As a first-generation college student, Cheri DeClercq enjoyed exploring psychology, architecture, and other diverse areas of study.
“My father would ask me: What are you going to major in this week?” says DeClercq. But when it came time to declare, the direction was clear. “I knew I wanted to be in business school.”
She started on her path to her current role as assistant dean, MBA Programs, at Michigan State University (MSU), when she received her bachelor’s degree in hospitality management from MSU.
DeClercq entered higher education a bit by serendipity. She began her career as sales director for the Lansing Entertainment and Public Facilities Authority, but a move to a new home led her to higher education.
She joined Kirtland Community College as assistant director of the Kirtland Center for the Performing Arts. Later, as director of marketing and sales at the Grand Valley State University Institute for Training and Development, she helped launch a non-credit continuing education initiative.
To that aim, she applied her business expertise in marketing and relationship building to the challenge of a program startup. “We helped businesses in the region by offering relevant and timely professional development opportunities,” she says.
That experience led to new opportunities at Central Michigan University (CMU). At the time, CMU wanted to expand its reach, and DeClercq developed strategies and marketing that supported online educational offerings, as well as an international component.
Along the way, she continued her love of learning, which resulted in a master’s degree in administration with a focus on leadership at CMU. She decided not to stop there, instead, pursuing a Ph.D. in higher education at her alma mater, MSU.
Her Ph.D. looked at the business of education, most specifically the strategy and decision-making of business schools. The choice demonstrates her commitment to adult learners and the value that she places on higher education.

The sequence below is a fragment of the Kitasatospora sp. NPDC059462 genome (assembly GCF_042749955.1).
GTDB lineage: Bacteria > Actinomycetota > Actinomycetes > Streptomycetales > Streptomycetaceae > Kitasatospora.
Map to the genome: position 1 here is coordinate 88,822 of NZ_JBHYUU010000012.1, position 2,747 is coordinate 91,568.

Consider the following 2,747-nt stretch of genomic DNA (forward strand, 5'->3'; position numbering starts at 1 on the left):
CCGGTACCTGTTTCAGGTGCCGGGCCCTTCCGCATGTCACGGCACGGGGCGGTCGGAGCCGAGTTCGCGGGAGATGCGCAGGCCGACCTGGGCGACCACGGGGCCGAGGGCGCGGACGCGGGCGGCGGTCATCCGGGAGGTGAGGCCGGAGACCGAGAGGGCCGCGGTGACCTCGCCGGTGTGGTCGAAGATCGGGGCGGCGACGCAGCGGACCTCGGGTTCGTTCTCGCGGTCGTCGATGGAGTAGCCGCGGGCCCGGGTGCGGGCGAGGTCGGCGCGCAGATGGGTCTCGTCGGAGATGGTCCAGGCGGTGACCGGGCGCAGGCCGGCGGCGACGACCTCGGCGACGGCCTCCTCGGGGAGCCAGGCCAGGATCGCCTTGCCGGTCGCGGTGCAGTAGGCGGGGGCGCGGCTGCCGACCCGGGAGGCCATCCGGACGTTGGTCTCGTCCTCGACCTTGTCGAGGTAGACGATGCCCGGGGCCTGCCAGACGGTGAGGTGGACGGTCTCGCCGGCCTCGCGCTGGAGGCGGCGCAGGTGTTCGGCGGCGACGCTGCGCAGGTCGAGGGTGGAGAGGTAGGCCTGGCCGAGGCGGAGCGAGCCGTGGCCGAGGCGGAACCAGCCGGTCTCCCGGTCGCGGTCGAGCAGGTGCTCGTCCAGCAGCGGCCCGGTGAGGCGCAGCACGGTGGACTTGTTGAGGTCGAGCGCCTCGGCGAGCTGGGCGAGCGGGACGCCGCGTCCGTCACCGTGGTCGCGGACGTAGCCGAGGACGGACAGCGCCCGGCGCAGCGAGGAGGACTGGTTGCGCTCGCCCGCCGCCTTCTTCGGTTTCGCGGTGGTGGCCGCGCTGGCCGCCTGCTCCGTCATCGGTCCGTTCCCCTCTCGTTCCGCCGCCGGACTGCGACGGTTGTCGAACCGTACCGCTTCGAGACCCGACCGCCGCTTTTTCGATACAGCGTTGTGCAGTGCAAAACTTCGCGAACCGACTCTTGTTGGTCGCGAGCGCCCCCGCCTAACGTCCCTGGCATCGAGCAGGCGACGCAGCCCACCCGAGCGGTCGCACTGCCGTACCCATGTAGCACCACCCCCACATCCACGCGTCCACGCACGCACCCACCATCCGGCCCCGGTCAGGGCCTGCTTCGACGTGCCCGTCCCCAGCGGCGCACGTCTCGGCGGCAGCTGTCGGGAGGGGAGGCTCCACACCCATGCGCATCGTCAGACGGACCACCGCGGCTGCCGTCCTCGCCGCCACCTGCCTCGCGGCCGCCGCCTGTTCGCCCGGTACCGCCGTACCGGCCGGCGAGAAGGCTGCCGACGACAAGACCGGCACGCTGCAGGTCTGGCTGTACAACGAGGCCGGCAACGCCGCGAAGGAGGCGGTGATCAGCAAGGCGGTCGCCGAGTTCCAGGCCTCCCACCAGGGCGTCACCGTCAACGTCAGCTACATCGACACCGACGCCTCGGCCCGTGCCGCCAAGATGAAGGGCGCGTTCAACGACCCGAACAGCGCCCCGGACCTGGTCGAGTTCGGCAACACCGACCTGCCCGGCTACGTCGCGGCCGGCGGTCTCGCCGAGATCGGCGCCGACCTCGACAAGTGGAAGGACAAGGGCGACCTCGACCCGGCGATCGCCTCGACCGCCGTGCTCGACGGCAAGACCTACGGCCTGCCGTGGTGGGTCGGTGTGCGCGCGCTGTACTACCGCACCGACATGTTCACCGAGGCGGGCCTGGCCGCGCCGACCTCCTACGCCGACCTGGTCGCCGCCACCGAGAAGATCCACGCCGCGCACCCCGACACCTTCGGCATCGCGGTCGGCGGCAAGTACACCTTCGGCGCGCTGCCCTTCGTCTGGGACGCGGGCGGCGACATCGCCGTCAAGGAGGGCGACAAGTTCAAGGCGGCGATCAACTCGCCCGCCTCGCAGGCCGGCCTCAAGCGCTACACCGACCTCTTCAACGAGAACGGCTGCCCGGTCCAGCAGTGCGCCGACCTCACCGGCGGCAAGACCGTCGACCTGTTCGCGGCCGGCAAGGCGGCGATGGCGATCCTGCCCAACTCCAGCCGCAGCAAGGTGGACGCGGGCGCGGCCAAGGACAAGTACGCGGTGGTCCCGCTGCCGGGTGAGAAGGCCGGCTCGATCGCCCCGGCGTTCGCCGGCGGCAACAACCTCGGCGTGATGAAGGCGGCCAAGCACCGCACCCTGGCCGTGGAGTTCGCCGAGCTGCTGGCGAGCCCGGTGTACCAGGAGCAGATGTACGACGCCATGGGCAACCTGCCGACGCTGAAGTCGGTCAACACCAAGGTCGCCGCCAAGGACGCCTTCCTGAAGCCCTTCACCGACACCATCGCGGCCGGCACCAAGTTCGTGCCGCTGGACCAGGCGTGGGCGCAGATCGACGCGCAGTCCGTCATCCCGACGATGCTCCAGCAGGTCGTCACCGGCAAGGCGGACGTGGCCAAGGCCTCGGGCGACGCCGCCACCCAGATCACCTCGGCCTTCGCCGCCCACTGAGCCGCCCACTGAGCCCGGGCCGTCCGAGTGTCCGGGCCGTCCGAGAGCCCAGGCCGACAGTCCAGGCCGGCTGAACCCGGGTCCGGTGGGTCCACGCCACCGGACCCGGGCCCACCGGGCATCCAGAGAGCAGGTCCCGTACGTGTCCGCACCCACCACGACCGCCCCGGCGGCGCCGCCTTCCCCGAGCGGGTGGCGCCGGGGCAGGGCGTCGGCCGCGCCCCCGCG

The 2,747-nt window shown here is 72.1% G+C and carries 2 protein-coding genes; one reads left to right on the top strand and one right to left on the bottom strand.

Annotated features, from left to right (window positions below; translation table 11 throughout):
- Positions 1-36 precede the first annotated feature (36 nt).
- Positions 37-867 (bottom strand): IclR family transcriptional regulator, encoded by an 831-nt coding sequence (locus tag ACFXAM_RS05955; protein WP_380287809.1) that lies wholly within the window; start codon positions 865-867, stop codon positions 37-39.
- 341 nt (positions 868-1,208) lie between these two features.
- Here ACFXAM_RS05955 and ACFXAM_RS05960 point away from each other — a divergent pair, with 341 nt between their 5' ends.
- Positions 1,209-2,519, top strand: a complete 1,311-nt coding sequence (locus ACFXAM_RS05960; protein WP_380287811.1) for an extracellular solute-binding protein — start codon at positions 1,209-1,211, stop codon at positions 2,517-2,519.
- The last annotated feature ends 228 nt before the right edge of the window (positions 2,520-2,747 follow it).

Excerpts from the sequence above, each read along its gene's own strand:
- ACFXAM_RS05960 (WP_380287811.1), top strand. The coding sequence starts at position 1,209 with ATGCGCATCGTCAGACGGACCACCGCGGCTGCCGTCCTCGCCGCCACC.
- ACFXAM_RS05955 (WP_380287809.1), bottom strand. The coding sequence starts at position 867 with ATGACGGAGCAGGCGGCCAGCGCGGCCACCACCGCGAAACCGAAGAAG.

“What I love most about education is that you really feel you are helping people open new opportunities for themselves,” she says. “Higher education is such an important way for people to realize and fulfill their potential.”
When a position opened at MSU in the EMBA space, DeClercq was eager to work with this particular group of adult learners. As director of MSU’s EMBA, she assumed leadership of one of the world’s first EMBA Programs, which celebrated its 50th anniversary in 2015. In 2014, she also was named assistant dean, MBA Programs, adding the full slate of MBA Programs to her leadership responsibilities. In 2015, the dean tapped her for another role, interim senior director of marketing and communications for the college. She continues to oversee marketing and communications, as well as MBA Programs, for the Eli Broad College of Business.
DeClercq discovered EMBAC soon after she returned to MSU. Former EMBAC board member Lucy Maillette introduced the council to her and encouraged her to register for the annual conference, a month away at the time. She immediately saw the value of the conference and the council. “It is such a huge opportunity for sharing and supporting each other.”
She increased her involvement with the council, first attending regional meetings and annual conferences, then presenting at conferences and volunteering for the 2014 EMBAC Conference committee, and most recently, serving on the EMBAC board. She co-chaired the 2017 EMBAC Conference in Seattle, Washington, with Randell Hernandez from the University of Washington.
EMBAC helps its members improve the work that they do to help their students make their marks, she says.
At MSU, DeClercq continues to advance EMBA through new efforts, including expanding to a third location. EMBA students and non-profit organizations are both benefiting from the addition of social impact projects, where students work with non-profits to solve real-life issues. And changes are in the works to enhance the global experience through global project teams of students who study at different locations.
DeClercq enjoys working with EMBA students and appreciates their dedication.
“The Executive MBA space is awesome,” she says. “Students are very self-motivated. They choose to do this, and they really value what they get out of an EMBA.”
EMBAC members play an important role in ensuring that students make the most of their time in the program.
“I think it’s great that we are able to offer them knowledge and experiences that help them move forward while they can continue their career,” says DeClercq.